In truth, you can’t prevent osteoporosis.
What is osteoporosis?
There are things you can do to try to mitigate the effects of osteoporosis, or bone loss, but after menopause, or between the ages of 55 and 65, hormones in women change the way their body manages the creation and destruction of bone. The outside of the bone includes cells called osteoblasts, which make bone, and osteoclasts, which remove old bone.
Your estradiol levels before menopause stimulate your osteoblasts to produce new bone. After menopause, levels of estradiol are reduced, and osteoblasts lose some of their stimulation to produce new bone. At the same time, the osteoclasts, the bone-removing cells, remain at their pre-menopausal levels, removing bone cells faster than new ones are produced. This causes bones to become thin and prone to breaking.
What are the characteristics of those most prone to osteoporosis?
Genetics can play a part in your susceptibility to osteoporosis. If several women in your family tend to have particular problems with osteoporosis, you may have a genetic tendency to have problems with bone loss.
Other factors which can increase problems with osteoporosis include:
- Being a female Caucasian.
- Being thin.
Do men get osteoporosis?
Because the skeletal structure of men is usually larger than that of women, men don’t get osteoporosis until later in their lives. Testosterone controls bone production in men, and men tend to retain their testosterone levels for good bone production until they are 75 to 85.
A precursor to osteoporosis is a condition called osteopenia. Men have fewer fractures than women, but they also have more osteopenia.
Should women take hormone therapy to offset the effects of menopause?
If you have a bone fracture, you may be offered a drug called calcitonin. This is helpful in promoting the healing of fractures, but it also makes bones brittle. Yes, this sounds contradictory: the very drug that makes a fracture heal also makes bones brittle. Because calcitonin makes bones brittle, you should only take it for a month or two. It’s not something to take to “cure” osteoporosis.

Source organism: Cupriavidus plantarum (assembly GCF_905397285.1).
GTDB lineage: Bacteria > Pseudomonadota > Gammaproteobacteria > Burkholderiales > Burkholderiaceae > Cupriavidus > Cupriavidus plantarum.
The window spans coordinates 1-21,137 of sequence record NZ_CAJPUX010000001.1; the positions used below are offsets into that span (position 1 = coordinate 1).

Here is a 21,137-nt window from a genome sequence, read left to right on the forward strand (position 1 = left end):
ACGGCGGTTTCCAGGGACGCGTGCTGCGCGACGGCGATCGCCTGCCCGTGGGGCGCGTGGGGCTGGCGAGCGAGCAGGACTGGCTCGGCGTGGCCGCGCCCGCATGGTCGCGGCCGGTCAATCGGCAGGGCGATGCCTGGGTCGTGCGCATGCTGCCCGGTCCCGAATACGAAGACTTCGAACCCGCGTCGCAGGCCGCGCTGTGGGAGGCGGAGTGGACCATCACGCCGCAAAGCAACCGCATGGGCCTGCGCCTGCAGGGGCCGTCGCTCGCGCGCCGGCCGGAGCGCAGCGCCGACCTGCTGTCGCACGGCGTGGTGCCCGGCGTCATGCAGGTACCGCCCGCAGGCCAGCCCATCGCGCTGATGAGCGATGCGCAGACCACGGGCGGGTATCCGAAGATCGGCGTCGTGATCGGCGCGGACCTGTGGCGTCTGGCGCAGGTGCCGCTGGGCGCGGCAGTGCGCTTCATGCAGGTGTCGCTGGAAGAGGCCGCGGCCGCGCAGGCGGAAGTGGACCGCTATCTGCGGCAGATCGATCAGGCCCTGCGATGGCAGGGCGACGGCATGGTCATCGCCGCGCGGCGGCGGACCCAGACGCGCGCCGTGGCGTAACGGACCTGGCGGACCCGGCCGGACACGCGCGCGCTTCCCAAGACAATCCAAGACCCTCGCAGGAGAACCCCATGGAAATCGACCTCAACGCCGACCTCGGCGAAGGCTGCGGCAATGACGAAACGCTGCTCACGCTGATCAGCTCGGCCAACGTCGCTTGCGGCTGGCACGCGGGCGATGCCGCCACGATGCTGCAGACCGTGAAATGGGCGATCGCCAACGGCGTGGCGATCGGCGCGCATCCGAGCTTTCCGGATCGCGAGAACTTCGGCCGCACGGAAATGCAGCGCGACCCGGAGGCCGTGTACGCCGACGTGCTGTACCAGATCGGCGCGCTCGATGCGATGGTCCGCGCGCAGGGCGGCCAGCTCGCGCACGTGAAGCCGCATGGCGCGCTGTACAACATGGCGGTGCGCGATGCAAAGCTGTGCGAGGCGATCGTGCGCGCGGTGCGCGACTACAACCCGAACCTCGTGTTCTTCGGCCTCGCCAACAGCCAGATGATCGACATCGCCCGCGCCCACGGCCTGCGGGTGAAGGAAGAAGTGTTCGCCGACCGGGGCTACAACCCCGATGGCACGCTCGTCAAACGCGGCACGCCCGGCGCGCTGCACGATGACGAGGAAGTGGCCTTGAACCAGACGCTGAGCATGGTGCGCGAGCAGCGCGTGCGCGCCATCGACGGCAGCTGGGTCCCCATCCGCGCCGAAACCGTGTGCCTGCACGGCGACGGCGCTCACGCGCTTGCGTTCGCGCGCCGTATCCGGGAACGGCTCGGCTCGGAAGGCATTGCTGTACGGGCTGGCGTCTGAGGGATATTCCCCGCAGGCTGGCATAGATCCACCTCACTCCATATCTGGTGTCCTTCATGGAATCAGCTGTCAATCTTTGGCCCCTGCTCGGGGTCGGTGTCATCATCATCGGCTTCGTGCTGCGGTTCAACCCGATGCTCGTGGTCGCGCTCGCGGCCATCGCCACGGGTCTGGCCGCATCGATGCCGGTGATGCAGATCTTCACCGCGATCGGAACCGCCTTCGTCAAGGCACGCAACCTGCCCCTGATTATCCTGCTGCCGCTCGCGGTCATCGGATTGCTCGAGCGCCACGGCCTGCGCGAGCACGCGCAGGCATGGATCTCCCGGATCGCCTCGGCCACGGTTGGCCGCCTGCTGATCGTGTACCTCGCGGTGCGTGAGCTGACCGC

So women are still left with the decision whether or not to take hormone replacements once they go into menopause. The Premarin used in the studies linked here is produced from pregnant horse urine. Not a pretty picture.
While Premarin, estrogen from horses, did not show up well in the early studies of hormone replacement, later studies have shown estradiol is effective. However, a Danish study of hormone replacement indicates it needs to be started as soon as menopause occurs to be effective.
My concern is that many physicians were put off by the early studies on Premarin and may not have looked into the use of estradiol in hormone replacement therapy.
What’s the difference between Premarin and estradiol?
As indicated above, the estrogen in Premarin is manufactured from the urine of horses. Estradiol is estrogen manufactured from soy or yams. Personally, I am still waiting for a definitive study of the use of estradiol and natural progesterone to treat menopausal bone loss.
More about Dr. Alan Lindemann: An obstetrician and maternal mortality expert, “Rural Doc” Alan Lindemann, M.D. teaches women and their families how to create the outcomes they want for their own personal health and pregnancy. A former Clinical Assistant Professor at the University of North Dakota, he is currently a clinical faculty member available to serve as preceptor with medical students in rural rotations. In his nearly 40 years of practice, he has delivered around 6,000 babies and achieved a maternal mortality rate of zero! Learn more at LindemannMD.com.
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